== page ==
AirStrip Technologies is often talked about as if they are a startup, when in reality they are far from what I would consider a startup.

The company first received FDA approval for their products in 2004 when they were strictly made for the desktop.

However, it was truly the rise of mobility that followed the launch of the iPhone, and subsequently the iPad, which put AirStrip on the map following the release of AirStrip OB in 2007.

iMedicalApps senior editor Felasfa Wodajo, MD, has covered the development of AirStrip extensively, including a great profile of the company’s products and business model in early 2010. AirStrip Cardiology was one of Apple’s top iPhone Medical Apps of 2011 . Apple has even featured AirStrip’s apps in their national commercial marketing campaign.

AirStrip was founded by Cameron Powell, MD (@drpowell777) in 2003, who was a practicing Obstetrician at the time. The company’s move into mobile forced him to leave his practice and devote his full energy to the company and the hard work it takes to get FDA approval for each separate application in different patient verticals, from cardiology to neurology.

Dr Powell explains his vision for AirStrip in his bio on the company’s website:

“There is a serious worldwide concern regarding the shortage of healthcare providers. The problem is projected to become worse in the next decade. AirStrip Technologies directly addresses this issue with a system that expands the ability of doctors to care for more patients, more closely.”

It is this mastery of mobility that has driven AirStrip’s growth and has established it as the leader in using data to connect physicians to patients. It is also what has driven companies from Qualcomm to HCA to aggressively seek partnerships with AirStrip, as well as invest privately as equity partners in the company’s success through their respective venture arms Qualcomm Life Fund and HCA Health Insight Capital.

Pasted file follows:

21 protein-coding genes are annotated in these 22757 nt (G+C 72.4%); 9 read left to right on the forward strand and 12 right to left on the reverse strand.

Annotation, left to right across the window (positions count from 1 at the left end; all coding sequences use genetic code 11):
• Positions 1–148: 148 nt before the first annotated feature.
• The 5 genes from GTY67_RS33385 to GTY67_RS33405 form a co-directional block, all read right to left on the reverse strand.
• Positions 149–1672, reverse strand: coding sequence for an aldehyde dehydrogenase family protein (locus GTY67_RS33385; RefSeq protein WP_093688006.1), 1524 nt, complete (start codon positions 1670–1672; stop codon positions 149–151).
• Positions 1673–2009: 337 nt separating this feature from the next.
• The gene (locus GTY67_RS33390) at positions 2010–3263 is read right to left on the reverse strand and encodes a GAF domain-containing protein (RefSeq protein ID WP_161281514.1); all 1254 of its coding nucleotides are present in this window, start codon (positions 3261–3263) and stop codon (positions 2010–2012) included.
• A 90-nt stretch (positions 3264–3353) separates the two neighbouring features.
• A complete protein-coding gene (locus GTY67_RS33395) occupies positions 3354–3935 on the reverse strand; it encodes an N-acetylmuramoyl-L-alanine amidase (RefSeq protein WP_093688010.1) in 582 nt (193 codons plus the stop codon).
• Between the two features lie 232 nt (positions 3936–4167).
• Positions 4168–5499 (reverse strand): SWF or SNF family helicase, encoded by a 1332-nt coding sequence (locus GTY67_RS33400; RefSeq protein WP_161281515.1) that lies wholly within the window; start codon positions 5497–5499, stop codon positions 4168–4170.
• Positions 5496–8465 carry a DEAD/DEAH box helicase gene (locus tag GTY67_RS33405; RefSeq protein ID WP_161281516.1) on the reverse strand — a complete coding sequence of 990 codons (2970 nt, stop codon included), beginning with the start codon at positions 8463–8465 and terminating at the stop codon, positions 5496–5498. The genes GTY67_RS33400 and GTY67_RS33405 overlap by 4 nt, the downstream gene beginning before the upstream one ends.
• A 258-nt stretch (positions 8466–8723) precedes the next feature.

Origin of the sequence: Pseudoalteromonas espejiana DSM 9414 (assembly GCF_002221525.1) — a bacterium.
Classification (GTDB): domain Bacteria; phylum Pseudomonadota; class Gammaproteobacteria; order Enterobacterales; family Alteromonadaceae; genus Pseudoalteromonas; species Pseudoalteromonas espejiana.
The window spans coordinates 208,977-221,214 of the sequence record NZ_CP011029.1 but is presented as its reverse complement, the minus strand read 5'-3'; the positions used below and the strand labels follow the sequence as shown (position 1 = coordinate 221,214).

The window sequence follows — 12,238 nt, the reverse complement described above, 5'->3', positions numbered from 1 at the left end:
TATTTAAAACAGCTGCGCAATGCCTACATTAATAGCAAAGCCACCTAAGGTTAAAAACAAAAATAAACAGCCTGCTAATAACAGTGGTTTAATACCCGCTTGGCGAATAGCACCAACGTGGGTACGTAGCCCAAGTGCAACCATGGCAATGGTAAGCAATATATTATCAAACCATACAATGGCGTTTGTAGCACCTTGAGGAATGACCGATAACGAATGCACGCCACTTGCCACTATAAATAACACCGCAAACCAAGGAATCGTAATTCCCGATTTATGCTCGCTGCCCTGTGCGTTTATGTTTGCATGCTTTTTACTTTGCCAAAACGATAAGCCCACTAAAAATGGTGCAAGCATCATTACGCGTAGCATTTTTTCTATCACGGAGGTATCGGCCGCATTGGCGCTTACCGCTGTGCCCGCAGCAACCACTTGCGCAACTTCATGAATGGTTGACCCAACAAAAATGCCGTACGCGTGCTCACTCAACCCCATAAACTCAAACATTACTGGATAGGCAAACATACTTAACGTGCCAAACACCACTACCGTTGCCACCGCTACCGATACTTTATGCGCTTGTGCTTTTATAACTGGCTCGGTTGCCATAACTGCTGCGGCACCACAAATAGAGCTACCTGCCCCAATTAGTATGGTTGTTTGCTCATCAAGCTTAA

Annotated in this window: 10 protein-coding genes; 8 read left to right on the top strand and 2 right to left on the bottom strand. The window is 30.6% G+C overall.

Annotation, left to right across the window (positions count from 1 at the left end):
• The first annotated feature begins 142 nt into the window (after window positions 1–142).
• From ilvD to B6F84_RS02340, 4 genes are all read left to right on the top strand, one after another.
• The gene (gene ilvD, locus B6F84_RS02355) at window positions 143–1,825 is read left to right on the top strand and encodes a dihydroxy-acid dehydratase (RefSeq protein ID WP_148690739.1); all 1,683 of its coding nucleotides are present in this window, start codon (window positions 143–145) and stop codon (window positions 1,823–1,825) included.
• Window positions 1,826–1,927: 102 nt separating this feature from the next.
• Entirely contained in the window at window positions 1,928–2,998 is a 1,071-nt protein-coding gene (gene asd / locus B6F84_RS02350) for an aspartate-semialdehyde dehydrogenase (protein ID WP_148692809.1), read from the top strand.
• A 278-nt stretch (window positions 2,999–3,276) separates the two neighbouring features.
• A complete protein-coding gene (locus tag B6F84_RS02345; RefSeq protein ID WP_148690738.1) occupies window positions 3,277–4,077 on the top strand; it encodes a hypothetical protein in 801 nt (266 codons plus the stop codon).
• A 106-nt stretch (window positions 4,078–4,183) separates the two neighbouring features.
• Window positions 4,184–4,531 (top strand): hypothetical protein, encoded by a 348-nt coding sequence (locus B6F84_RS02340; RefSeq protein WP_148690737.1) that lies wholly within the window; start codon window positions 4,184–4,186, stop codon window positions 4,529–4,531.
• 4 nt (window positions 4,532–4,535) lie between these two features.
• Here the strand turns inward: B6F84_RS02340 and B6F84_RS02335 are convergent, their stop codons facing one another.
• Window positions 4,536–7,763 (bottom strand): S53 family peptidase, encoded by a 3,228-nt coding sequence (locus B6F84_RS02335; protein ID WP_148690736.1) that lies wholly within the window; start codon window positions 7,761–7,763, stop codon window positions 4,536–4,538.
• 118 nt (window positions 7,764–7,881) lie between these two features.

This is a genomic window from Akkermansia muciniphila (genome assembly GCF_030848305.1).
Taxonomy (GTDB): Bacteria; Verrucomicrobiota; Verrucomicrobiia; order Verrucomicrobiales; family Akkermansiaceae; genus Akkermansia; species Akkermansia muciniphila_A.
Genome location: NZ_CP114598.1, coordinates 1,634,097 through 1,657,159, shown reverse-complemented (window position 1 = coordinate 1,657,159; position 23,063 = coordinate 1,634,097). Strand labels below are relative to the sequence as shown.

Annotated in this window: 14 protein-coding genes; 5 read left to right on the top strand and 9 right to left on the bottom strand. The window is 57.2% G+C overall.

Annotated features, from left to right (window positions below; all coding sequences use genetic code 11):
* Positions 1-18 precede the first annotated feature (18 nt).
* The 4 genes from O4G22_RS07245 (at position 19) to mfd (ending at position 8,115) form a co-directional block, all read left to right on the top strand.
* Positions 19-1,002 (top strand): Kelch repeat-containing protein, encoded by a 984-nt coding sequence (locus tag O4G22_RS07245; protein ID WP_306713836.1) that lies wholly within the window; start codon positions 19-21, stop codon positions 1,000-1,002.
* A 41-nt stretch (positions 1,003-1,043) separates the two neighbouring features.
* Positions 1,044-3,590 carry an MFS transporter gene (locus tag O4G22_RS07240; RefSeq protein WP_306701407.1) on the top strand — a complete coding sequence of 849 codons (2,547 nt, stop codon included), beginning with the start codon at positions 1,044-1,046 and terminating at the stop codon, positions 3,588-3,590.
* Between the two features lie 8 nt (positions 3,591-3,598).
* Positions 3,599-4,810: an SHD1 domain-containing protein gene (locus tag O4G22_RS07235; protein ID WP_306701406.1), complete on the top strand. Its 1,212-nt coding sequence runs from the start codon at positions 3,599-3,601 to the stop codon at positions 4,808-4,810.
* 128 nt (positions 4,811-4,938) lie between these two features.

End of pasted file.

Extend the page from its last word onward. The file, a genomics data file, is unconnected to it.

The Qualcomm Life partnership will allow AirStrip to leverage the new Qualcomm 2Net platform to take their software beyond the hospital walls and into patients’ homes.

AirStrip has also demonstrated its ability to think ahead when designing its products, as evidenced by its recent partnership with Diversinet, which provides government certified mobile security solutions that will enable AirStrip to provide its applications to military and other government clients.

I interviewed AirStrip’s CEO Alan Portela about these high profile deals and his vision for the company’s future, and I must say I found in Mr Portela something of a kindred spirit. I share his passionate belief that the adoption of advanced mobility will lead to a need to add more jobs at health systems, and high-paying sustainable jobs at that.

The potentially positive impact of mobile health on the job market is one of the key arguments for adopting these products at large provider groups, but I do not believe entrepreneurs emphasize it enough when pitching their products.

This theme was at the heart of Mr Portela’s message, which is one of several reasons I think AirStrip has what it takes to be on the shortlist of mHealth companies poised for public market listing within five years.

The YouTube video below features some great physician testimonials gathered from various local news broadcasts across the country, and continue on to see the transcript of my conversation with Alan Portela.